KUWAIT: The ongoing political turmoil in Kuwait, highlighted by repeated standoffs between the legislative and executive authorities, is causing the public to lose confidence in reform and state institutions, which poses critical impediments to national security, Al-Shall report reads. "By May 12, 2022, 514 days have passed since the last elected National Assembly. During this time, three governments formed and resigned, with the latest resignation on April 5, 2022.

The total number of working days for three governments was 383 days, of which 131 days for handling urgent matters. In other words, there was one day dedicated to urgent matters for every 2.9 working days, for working with supposedly assuming full powers. In fact, the other days were lost in attempts to resolve disputes. This is a chronic phenomenon which, we can almost ascertain, does not occur in normal conditions for any country in the world or at a time when the world and the region are troubled. Analysts, instead, have assimilated these conditions to the era before the turmoil of the 1980s or the era that preceded the first and second world wars," Al-Shall said in its weekly report released Sunday.

"We believe three possible reasons explain the continued phenomena that is contrary to logic. The first is the lack of awareness of the detrimental effects the governance vacuum has on the country's stability and future. The second reason is ceding to the inability to form a different and capable government, resulting in being indifferent about the existence or absence of a government. The last reason is the costly bet on buying time, perhaps after a long idle summer comes a miracle that resolves this administrative dilemma. If any of the mentioned possible reasons is actually true, hopefully not, more wasted time will result in the inability of any future administration to achieve any desired reforms. The 'right' stance in such conditions is a 'worst case scenario' rather than an optimistic outlook," the report adds.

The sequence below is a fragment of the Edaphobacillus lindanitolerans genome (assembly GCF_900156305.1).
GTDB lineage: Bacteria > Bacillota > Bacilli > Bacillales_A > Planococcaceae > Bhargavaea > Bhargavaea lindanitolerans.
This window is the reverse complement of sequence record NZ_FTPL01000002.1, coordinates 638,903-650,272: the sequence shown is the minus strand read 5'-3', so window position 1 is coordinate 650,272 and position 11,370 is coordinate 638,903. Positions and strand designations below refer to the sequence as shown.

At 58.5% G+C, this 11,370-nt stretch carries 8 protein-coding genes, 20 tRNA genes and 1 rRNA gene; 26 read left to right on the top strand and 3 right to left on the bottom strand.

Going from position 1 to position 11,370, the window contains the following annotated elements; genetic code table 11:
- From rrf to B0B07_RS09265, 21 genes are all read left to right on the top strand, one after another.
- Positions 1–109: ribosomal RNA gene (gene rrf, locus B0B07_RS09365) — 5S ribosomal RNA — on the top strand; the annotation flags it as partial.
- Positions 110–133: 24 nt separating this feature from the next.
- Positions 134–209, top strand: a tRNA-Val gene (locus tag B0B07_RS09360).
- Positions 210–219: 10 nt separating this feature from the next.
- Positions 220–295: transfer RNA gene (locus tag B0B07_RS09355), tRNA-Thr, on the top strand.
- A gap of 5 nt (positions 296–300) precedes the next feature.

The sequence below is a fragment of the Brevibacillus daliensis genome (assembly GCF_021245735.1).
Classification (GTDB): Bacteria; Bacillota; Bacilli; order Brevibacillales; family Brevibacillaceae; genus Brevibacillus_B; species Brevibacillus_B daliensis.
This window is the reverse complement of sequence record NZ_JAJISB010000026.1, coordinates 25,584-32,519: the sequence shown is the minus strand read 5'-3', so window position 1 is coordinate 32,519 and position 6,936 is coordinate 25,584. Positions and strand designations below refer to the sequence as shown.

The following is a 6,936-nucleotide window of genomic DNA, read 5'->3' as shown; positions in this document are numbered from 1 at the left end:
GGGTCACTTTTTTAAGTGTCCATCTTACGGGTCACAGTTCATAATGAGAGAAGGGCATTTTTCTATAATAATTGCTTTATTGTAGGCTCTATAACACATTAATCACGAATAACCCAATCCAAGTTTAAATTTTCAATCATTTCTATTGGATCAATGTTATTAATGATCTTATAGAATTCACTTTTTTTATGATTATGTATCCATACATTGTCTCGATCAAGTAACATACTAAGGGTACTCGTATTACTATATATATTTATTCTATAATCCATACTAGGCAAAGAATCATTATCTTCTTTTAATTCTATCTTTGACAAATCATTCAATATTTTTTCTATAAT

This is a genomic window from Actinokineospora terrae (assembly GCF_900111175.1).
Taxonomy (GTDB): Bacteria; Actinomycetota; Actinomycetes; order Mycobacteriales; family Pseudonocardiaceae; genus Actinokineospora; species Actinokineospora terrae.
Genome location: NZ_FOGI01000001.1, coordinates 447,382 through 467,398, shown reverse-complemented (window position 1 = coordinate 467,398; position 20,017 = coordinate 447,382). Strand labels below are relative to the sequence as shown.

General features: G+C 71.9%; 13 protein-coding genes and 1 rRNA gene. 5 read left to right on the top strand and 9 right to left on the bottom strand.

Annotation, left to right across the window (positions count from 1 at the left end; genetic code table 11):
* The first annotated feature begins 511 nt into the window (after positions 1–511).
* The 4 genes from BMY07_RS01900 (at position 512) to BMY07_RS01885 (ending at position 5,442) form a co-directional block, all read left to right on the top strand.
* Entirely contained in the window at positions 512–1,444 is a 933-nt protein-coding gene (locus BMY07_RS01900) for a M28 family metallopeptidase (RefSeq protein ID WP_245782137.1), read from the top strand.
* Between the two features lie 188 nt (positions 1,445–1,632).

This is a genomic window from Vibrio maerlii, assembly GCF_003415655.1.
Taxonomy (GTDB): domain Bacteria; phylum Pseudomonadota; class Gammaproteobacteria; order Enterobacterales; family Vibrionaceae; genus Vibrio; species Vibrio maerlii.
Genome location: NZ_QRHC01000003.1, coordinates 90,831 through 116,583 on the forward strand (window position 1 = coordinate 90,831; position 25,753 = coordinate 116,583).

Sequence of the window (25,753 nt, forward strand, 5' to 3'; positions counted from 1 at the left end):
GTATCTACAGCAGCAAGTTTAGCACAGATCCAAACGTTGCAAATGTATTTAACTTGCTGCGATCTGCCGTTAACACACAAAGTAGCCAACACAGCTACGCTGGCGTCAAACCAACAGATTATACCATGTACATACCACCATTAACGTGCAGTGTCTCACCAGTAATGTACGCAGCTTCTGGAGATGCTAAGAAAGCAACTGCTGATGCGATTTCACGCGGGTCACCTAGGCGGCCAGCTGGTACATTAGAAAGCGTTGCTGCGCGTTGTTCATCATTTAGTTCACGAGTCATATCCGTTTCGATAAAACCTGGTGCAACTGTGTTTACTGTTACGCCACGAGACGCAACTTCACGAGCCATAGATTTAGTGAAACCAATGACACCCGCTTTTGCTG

Loss of confidence

"The most critical impediments to national security, that are unfortunately currently crystallizing, are the loss of confidence in reform, fear of the future, the erosion of the state's institutions authority including its three constitutional powers, the spread of corruption and the impunity of senior corrupt officials, all of which are definitely not in the interest of anyone regardless of the different political orientations," the report warns.

"Economically and more dangerously, the administrative failures and wasted time will be compensated by populist parliamentary and governmental decisions, those that will deepen the structural imbalances of the economy, undermine the economy's strength, widen the financial deficit, erode job opportunities for four hundred thousand incoming labor force and increase the demographic gap quantitatively and qualitatively with an overwhelming increase in marginalized expatriate workers."

"When the global geopolitical conditions stabilize and oil prices begin to fall, all the issues Kuwait has suffered from in the few years following the autumn of 2014 will resurface. With the depleted liquidity of its public reserves, Kuwait will resort to the international borrowing market. All of this can only be managed by a prudent administration, and can only be remedied by a speedy government formation. Kuwait would have been in a much better situation had such a wise decision been taken in December 2020. Despite the delay and its huge costs, this decision has not yet lost all its effectiveness," the report concludes.